By David Ng The movies of Martin Scorsese are often noted for their innovative rock scores that sample hits from different eras to provide the cinematic equivalent of an adrenaline rush. His latest movie, "The Wolf of Wall Street," is no exception with its near wall-to-wall soundtrack of pop hits from the '80s and early '90s. What is often forgotten is that Scorsese has often used classical music — particularly operatic and vocal works — in his movies to significant effect. Again, "Wolf" is no exception: In one scene, a Quaalude bacchanal at a Long Island mansion becomes a comic slow dance set to an aria by the 17th century English composer Henry Purcell. Here are several other Scorsese excursions into extreme behavior in which classical music plays more than just an ornamental role.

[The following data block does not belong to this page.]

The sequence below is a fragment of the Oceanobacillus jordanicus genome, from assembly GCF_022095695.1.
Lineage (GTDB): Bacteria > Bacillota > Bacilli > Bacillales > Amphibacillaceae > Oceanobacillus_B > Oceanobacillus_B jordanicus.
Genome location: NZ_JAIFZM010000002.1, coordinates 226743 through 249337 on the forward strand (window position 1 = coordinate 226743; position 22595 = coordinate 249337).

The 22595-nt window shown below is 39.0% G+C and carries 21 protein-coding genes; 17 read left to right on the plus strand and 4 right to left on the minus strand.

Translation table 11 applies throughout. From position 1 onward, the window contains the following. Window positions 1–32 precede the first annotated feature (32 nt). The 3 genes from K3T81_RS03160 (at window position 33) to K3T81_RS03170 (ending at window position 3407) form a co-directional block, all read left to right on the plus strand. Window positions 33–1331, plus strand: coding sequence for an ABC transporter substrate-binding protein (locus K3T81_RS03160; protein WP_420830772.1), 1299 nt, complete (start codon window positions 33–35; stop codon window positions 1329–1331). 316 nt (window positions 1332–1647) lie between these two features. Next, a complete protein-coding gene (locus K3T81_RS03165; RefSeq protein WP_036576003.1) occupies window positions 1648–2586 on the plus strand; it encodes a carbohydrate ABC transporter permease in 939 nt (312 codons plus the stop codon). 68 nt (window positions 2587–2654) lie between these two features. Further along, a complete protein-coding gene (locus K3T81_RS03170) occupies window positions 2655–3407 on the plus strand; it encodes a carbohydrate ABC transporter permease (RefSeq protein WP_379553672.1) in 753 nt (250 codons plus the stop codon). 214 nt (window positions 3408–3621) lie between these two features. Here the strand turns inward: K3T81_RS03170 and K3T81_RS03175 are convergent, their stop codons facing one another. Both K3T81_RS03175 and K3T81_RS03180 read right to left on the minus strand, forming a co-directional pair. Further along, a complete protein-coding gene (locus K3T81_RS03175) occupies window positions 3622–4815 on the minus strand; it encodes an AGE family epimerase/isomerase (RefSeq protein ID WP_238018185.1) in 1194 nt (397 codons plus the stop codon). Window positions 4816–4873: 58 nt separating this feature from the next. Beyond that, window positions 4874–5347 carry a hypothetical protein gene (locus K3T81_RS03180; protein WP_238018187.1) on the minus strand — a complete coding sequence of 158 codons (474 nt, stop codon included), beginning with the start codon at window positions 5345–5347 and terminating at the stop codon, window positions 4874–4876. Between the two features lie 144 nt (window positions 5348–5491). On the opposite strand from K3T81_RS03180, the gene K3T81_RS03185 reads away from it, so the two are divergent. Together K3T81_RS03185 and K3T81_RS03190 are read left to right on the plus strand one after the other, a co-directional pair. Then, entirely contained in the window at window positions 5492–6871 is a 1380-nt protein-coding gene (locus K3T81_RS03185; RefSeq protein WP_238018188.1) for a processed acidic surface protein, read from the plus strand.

By David Ng
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